To date, much of the decline in coal use has been replaced with natural gas (Figure 1). Because of the current low costs of natural gas and its abundant supplies nationally, natural gas generation in Michigan more than doubled from 8 percent in 2008 to 20 percent in 2012 (EIA 2013a). While switching from coal to natural gas offers some benefits of near-term air quality and cost, there is growing evidence that an overreliance on natural gas poses significant and complex risks to consumers and the economy, public health and safety, land and water resources, and the climate (Fleischman, Sattler, and Clemmer 2013). For example, a recent cold snap across the nation led to spiking electricity and natural gas prices in the Northeast as natural gas demand for heating and electricity generation exceeded supplies (Jacobs 2014). In addition, as with any fossil fuel, burning natural gas for electricity generation results in the release of CO2 and thus contributes to global warming. While natural gas emits considerably less CO2 than a coal-fired power plant at the smokestack, a natural gas–dominated electricity system would not cut emissions sufficiently to meet U.S. climate goals (Fleischman, Sattler, and Clemmer 2013)…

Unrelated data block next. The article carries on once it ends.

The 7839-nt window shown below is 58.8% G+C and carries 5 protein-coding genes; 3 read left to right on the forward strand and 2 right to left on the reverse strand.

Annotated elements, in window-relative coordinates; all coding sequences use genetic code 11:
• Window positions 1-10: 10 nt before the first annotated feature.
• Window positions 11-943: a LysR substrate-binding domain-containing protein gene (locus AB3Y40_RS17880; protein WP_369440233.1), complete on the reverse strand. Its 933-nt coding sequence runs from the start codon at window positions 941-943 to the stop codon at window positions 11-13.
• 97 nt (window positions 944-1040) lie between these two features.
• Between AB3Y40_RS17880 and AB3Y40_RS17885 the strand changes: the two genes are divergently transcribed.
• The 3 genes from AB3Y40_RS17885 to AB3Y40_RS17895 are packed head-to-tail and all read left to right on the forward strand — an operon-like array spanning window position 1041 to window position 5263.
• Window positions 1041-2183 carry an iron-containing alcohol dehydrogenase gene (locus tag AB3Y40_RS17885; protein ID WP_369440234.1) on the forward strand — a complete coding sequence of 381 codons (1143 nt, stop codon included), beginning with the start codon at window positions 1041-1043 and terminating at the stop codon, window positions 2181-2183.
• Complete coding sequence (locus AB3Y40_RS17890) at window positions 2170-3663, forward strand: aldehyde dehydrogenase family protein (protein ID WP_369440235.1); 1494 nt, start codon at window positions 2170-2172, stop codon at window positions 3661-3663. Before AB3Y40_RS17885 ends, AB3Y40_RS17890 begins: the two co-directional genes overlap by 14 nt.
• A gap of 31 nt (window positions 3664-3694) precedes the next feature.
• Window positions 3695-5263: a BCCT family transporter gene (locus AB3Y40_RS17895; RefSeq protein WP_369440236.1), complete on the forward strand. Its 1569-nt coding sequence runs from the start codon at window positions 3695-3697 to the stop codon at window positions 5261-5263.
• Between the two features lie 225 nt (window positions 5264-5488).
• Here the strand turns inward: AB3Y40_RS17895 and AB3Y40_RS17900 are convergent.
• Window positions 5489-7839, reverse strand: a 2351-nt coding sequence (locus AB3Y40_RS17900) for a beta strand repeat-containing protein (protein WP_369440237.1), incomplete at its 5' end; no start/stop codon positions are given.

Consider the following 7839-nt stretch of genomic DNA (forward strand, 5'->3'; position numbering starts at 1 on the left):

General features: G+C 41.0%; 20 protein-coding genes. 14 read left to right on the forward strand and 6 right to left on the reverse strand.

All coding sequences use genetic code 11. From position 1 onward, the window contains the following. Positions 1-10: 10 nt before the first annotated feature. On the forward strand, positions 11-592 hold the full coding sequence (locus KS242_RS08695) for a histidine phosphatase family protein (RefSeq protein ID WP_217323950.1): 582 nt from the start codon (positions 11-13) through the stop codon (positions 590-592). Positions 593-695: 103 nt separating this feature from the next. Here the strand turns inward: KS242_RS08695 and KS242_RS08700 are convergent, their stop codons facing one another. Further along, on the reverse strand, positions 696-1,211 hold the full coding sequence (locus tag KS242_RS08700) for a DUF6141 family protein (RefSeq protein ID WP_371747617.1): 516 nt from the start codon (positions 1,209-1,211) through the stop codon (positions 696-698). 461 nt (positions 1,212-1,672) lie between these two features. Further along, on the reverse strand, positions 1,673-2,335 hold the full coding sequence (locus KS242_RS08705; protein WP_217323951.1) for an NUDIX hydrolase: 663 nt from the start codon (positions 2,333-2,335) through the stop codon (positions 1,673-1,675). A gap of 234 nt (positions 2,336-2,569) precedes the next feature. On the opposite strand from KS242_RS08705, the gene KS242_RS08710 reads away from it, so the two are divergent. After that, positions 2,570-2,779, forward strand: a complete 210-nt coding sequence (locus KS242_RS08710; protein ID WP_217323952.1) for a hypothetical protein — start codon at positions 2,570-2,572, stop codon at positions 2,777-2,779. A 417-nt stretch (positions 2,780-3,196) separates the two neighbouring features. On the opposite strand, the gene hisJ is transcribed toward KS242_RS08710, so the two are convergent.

Renewable Energy Is Working for Michigan

    Most of the recent growth in Michigan’s renewable energy industry is attributable to the state’s successful RES policy. The 2008 Clean, Renewable, and Efficient Energy Act requires all of Michigan’s electricity suppliers to gradually increase the contribution of renewable energy sources to 10 percent of the state’s electricity supply by 2015 (up from about 1 percent in 2008). The state’s two largest power providers—DTE and Consumers Energy—have an additional renewable energy capacity requirement of 500 and 600 MW by 2015, respectively…

    Michigan’s Robust Renewable Energy Resources